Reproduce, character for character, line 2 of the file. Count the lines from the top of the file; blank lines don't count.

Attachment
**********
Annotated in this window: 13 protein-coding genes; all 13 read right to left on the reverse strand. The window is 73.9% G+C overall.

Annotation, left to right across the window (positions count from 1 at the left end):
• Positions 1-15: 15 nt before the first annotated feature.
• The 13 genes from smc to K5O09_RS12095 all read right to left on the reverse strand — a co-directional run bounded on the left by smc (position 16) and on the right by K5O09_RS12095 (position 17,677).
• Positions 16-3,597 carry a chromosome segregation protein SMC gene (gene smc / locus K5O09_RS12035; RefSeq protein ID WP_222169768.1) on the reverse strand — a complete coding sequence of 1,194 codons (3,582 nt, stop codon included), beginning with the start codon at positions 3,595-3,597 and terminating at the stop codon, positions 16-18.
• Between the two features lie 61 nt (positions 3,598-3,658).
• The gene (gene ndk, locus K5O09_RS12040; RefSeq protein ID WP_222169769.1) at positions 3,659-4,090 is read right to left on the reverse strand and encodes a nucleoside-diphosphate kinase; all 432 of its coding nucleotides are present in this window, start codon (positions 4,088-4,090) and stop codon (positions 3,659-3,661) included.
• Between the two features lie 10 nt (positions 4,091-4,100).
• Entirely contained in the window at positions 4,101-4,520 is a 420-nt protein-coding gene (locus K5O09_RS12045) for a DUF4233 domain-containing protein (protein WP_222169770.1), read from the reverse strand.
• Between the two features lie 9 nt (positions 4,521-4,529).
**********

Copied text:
Annotation, left to right across the window (positions count from 1 at the left end):